BRINGING BACK THE DRAFT
A Brewing Staple Modernizes Fast
The beer business may not be booming, but the attractions of a cold draft beer still can boost operator business. And some of the best minds in the beverage alcohol business are taking the draft beer experience to the next level for consumers while fattening the bottom line for operators. The changes include everything from colder beers to cleaner lines and systematic program upgrades.
“There are a lot of things going on,” says Tom Geordt, director of training and business development, MicroMatic, Northridge, CA, a distributor that handles draft systems. “The latest craze is basically trying to improve the quality of dispensing.” One way manufacturers are doing that is by using stainless steel for all surfaces that come into contact with the beer, something he calls “an industry buzzword” in today’s market.
CLEANER, FRESHER DRAFT
“It seems like we’ve had so many issues with cleanliness and wrong gases and such that stainless steel is becoming the craze now,” Geordt notes. “In our industry, until now brass and chrome-plated have been the accepted practice. Now we’re trying to move to stainless steel contact to improve the quality of dispensing.”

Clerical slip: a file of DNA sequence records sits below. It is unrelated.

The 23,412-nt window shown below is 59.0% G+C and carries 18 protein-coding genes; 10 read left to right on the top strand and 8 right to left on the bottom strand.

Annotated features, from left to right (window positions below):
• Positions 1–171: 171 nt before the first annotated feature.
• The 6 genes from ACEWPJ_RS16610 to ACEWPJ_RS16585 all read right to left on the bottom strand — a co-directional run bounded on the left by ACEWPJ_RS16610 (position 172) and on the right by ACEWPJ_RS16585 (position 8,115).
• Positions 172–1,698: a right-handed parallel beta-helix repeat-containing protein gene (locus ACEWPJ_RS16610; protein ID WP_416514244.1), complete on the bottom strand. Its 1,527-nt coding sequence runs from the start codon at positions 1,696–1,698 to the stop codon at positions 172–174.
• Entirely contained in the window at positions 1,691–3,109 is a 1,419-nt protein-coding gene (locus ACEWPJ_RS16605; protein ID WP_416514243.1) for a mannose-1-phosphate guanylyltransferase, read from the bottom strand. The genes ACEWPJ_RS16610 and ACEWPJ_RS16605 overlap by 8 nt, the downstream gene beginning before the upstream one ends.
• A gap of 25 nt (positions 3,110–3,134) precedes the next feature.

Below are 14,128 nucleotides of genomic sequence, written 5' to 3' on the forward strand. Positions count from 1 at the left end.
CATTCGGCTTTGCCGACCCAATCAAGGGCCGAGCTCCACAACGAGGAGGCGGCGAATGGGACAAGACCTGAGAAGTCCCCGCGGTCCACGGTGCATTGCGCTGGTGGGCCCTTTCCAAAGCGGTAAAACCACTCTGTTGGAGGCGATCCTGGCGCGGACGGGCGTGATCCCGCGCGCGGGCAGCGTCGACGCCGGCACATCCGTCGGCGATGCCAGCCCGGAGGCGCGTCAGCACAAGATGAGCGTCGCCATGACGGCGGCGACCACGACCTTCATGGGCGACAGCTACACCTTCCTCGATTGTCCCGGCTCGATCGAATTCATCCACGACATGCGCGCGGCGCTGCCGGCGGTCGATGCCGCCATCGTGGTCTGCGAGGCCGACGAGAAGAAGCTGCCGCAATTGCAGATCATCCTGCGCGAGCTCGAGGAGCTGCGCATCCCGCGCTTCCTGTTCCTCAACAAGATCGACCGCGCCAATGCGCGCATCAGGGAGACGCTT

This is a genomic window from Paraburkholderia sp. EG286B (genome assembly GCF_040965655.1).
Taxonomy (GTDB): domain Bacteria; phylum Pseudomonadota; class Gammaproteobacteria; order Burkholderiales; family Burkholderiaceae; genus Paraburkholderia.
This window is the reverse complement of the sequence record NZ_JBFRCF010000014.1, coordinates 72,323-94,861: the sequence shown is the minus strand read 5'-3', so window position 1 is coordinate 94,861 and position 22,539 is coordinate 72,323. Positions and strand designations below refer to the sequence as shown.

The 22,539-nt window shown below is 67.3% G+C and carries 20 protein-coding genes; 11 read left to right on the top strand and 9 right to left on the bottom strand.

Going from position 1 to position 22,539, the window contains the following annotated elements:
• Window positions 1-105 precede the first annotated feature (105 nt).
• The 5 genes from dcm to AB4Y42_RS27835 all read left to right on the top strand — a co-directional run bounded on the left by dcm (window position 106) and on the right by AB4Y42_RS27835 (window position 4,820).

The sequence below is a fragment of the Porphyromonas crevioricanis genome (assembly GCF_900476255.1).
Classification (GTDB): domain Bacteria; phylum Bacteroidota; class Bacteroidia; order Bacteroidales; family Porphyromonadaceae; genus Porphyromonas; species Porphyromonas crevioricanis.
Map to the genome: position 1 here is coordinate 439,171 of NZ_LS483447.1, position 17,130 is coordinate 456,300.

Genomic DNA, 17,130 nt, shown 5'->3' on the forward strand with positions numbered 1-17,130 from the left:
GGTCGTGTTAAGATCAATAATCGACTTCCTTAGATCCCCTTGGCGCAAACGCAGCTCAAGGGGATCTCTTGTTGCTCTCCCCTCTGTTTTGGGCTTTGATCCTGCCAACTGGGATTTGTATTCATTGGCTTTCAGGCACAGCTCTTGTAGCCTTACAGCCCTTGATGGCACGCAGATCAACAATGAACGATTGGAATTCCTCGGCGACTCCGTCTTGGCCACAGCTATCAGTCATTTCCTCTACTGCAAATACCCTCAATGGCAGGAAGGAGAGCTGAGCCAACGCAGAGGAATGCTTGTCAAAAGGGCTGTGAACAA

The change is “paying dividends,” he adds. “Finally, sales of draft beer are on the increase again. People are noticing a difference in quality and taste.” Stainless steel, a stand-by in restaurant kitchens for years, is key to ensuring equipment cleanliness.
“Finally, sales of draft beer are on the increase again.”
Like Geordt, John Beck, president of Beck Marketing Solutions, applauds the shift from brass to stainless steel faucets. “Brass wears in time, while stainless steel is very durable. It’s used in the back of the house of restaurants, and restaurateurs are very familiar with cleanliness, sanitation, etc.”
Beck, who headed up a discussion at the Cheers Conference last February on the latest developments in beer system technology, says advances in gas-blending technology are another important factor to future changes in the draft business. He notes one firm in particular, McDantin Gas Blending Technologies in Helena, MT, which manufactures a gas-blender system that has been used in Europe for 10 to 15 years, is only now starting to penetrate the U.S.
“It’s a system that pulls gases from your restaurant, whether it’s CO2 or nitrogen, and condenses it,” he says. “Then that is the air that pushes through the system. Basically it helps blend the gases from your restaurant with your tanks.”
The other thing Beck has observed “and I’m not saying whether it’s right or wrong” has to do with customer preference.
“There is some movement out there to serve what I would call colder draft beer,” he says. One such system, made by Blizzard Beer Systems, stores beer in a traditional keg cooler, but at the point at which it nears the faucet “the technology drops the beer temperature from the cooler that’s being stored at 34